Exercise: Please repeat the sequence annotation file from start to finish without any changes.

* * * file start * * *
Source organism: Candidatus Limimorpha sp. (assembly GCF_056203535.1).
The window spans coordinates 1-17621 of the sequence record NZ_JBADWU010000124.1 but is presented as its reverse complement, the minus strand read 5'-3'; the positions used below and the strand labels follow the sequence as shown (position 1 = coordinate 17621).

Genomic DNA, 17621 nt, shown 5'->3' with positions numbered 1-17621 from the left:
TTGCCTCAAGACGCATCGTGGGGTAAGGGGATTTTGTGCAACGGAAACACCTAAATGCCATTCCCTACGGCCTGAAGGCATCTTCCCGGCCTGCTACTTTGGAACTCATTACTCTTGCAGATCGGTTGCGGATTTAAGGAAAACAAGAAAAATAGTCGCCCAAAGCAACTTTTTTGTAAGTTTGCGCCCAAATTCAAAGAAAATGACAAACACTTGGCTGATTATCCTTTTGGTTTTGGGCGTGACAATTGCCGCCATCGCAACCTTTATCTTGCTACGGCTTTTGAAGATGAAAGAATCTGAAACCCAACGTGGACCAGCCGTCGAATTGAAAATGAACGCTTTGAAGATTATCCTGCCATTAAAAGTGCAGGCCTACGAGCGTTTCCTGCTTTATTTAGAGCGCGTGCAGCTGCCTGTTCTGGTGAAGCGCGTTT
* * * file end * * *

Source organism: Candidatus Limimorpha sp. (assembly GCF_056203535.1).
The window spans coordinates 1-17621 of the sequence record NZ_JBADWU010000124.1 but is presented as its reverse complement, the minus strand read 5'-3'; the positions used below and the strand labels follow the sequence as shown (position 1 = coordinate 17621).

Genomic DNA, 17621 nt, shown 5'->3' with positions numbered 1-17621 from the left:
TTGCCTCAAGACGCATCGTGGGGTAAGGGGATTTTGTGCAACGGAAACACCTAAATGCCATTCCCTACGGCCTGAAGGCATCTTCCCGGCCTGCTACTTTGGAACTCATTACTCTTGCAGATCGGTTGCGGATTTAAGGAAAACAAGAAAAATAGTCGCCCAAAGCAACTTTTTTGTAAGTTTGCGCCCAAATTCAAAGAAAATGACAAACACTTGGCTGATTATCCTTTTGGTTTTGGGCGTGACAATTGCCGCCATCGCAACCTTTATCTTGCTACGGCTTTTGAAGATGAAAGAATCTGAAACCCAACGTGGACCAGCCGTCGAATTGAAAATGAACGCTTTGAAGATTATCCTGCCATTAAAAGTGCAGGCCTACGAGCGTTTCCTGCTTTATTTAGAGCGCGTGCAGCTGCCTGTTCTGGTGAAGCGCGTTT